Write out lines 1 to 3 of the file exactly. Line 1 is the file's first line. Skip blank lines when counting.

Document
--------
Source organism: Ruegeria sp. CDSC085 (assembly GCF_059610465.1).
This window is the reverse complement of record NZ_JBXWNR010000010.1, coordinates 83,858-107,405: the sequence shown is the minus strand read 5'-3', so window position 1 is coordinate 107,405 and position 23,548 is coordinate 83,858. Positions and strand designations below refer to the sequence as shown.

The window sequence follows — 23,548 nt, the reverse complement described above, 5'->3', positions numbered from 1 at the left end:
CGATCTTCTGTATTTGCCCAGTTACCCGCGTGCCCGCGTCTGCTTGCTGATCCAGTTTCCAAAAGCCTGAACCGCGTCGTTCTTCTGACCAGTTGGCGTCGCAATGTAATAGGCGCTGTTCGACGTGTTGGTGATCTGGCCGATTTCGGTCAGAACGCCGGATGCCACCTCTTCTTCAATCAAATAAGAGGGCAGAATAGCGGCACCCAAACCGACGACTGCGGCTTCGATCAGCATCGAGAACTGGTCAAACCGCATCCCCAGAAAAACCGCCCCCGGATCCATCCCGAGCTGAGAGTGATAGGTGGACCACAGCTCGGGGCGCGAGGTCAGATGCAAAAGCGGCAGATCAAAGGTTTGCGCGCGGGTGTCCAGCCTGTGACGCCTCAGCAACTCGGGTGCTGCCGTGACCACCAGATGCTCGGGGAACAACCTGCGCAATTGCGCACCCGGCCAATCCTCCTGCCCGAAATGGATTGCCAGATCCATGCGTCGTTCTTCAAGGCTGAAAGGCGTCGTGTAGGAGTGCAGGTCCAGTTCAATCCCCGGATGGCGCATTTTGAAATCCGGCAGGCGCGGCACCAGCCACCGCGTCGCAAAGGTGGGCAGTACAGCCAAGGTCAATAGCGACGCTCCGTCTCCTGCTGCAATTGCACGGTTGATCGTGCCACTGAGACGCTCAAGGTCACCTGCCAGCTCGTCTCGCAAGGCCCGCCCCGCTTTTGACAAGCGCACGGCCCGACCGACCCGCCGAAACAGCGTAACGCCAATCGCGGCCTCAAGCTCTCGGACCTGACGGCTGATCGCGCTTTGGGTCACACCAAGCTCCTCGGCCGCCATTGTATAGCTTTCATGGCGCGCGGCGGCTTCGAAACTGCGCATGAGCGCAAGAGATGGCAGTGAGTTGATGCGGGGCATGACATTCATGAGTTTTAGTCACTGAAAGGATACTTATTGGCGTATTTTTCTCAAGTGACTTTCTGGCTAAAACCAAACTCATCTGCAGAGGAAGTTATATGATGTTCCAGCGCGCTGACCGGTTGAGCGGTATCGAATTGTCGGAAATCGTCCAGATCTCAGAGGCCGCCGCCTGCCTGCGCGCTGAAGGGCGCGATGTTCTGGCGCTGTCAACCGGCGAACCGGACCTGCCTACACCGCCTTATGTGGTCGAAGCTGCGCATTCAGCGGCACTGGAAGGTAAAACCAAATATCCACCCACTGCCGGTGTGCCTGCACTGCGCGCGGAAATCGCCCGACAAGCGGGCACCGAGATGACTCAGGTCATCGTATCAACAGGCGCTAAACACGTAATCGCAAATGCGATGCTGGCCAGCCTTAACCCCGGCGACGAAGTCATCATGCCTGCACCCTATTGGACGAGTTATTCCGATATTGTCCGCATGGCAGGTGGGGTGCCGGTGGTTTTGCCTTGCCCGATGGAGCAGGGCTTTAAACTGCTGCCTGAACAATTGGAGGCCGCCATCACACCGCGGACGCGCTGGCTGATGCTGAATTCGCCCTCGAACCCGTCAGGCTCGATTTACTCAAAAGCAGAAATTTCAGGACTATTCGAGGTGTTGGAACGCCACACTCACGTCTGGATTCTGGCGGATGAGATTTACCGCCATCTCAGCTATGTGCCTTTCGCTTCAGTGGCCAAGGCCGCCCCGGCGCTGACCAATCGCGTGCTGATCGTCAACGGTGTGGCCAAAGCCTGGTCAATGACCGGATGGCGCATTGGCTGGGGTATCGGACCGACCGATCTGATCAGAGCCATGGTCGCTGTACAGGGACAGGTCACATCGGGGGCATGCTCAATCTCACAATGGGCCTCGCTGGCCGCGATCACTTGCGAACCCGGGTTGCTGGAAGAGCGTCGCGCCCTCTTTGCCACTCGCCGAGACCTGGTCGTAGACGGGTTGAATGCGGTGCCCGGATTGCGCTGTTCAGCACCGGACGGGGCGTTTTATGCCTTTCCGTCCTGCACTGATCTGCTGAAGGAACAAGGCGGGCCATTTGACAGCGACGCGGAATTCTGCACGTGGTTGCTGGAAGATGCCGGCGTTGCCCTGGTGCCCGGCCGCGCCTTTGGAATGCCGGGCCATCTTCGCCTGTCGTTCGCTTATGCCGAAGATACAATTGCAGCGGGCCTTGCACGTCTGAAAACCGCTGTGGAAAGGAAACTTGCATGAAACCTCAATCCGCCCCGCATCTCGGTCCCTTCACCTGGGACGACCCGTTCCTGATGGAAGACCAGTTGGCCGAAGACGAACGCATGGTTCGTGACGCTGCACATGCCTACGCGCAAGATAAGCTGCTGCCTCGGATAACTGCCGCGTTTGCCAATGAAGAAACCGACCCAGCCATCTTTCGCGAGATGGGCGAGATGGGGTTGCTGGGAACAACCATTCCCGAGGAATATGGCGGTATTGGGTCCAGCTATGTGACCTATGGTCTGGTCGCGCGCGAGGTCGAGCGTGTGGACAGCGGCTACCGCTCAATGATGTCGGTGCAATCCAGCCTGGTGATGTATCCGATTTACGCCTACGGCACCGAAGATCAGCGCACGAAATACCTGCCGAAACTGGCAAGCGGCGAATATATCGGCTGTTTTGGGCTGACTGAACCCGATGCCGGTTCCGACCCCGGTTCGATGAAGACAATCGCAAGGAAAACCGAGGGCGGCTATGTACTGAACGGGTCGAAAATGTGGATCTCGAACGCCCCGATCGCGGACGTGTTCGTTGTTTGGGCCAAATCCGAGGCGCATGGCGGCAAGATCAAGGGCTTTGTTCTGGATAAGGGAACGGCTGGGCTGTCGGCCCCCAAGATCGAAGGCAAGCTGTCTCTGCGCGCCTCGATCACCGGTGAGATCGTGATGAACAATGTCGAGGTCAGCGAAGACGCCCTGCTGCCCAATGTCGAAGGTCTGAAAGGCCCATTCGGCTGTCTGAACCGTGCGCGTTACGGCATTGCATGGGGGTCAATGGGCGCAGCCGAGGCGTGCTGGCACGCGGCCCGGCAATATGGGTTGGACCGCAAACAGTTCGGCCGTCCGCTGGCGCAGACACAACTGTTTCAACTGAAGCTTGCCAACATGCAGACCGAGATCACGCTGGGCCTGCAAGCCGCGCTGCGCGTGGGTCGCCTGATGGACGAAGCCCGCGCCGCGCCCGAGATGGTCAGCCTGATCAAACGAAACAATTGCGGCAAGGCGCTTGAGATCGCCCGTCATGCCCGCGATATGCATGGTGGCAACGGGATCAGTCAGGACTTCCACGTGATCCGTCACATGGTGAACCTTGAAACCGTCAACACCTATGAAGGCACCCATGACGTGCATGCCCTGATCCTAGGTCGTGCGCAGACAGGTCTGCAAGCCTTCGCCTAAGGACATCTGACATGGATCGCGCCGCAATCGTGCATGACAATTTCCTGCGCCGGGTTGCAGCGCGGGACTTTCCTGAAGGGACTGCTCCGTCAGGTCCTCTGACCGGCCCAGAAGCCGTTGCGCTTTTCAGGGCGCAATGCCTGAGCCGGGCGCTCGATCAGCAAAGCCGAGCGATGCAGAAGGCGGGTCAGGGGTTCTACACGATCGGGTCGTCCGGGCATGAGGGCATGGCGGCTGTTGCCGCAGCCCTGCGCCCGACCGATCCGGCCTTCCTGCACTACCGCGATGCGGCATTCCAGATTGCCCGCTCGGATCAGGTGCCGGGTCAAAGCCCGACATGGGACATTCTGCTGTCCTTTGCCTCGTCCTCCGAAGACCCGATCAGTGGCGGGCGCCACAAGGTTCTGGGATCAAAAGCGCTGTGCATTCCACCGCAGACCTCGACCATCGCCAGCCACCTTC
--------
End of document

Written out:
Source organism: Ruegeria sp. CDSC085 (assembly GCF_059610465.1).
This window is the reverse complement of record NZ_JBXWNR010000010.1, coordinates 83,858-107,405: the sequence shown is the minus strand read 5'-3', so window position 1 is coordinate 107,405 and position 23,548 is coordinate 83,858. Positions and strand designations below refer to the sequence as shown.

The window sequence follows — 23,548 nt, the reverse complement described above, 5'->3', positions numbered from 1 at the left end: